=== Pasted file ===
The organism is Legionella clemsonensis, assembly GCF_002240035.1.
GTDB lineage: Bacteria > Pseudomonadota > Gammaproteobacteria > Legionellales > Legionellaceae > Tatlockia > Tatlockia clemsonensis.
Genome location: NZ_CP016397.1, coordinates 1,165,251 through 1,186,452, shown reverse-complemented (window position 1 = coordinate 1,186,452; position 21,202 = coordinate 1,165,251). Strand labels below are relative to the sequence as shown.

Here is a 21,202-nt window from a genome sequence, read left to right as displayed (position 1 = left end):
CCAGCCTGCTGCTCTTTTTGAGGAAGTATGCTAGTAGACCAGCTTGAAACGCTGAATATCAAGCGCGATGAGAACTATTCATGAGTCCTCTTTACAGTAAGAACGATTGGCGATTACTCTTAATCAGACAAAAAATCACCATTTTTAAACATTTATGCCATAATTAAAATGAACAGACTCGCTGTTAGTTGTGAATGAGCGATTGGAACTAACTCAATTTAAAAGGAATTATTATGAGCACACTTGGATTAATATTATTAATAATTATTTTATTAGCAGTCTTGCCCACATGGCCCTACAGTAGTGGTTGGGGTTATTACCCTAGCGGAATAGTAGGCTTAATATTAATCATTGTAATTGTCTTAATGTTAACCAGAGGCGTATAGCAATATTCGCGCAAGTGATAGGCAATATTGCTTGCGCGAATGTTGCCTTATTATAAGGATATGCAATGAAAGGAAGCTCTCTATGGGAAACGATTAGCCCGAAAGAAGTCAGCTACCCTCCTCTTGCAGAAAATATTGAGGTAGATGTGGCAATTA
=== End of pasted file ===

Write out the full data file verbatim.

The organism is Legionella clemsonensis, assembly GCF_002240035.1.
GTDB lineage: Bacteria > Pseudomonadota > Gammaproteobacteria > Legionellales > Legionellaceae > Tatlockia > Tatlockia clemsonensis.
Genome location: NZ_CP016397.1, coordinates 1,165,251 through 1,186,452, shown reverse-complemented (window position 1 = coordinate 1,186,452; position 21,202 = coordinate 1,165,251). Strand labels below are relative to the sequence as shown.

Here is a 21,202-nt window from a genome sequence, read left to right as displayed (position 1 = left end):
CCAGCCTGCTGCTCTTTTTGAGGAAGTATGCTAGTAGACCAGCTTGAAACGCTGAATATCAAGCGCGATGAGAACTATTCATGAGTCCTCTTTACAGTAAGAACGATTGGCGATTACTCTTAATCAGACAAAAAATCACCATTTTTAAACATTTATGCCATAATTAAAATGAACAGACTCGCTGTTAGTTGTGAATGAGCGATTGGAACTAACTCAATTTAAAAGGAATTATTATGAGCACACTTGGATTAATATTATTAATAATTATTTTATTAGCAGTCTTGCCCACATGGCCCTACAGTAGTGGTTGGGGTTATTACCCTAGCGGAATAGTAGGCTTAATATTAATCATTGTAATTGTCTTAATGTTAACCAGAGGCGTATAGCAATATTCGCGCAAGTGATAGGCAATATTGCTTGCGCGAATGTTGCCTTATTATAAGGATATGCAATGAAAGGAAGCTCTCTATGGGAAACGATTAGCCCGAAAGAAGTCAGCTACCCTCCTCTTGCAGAAAATATTGAGGTAGATGTGGCAATTA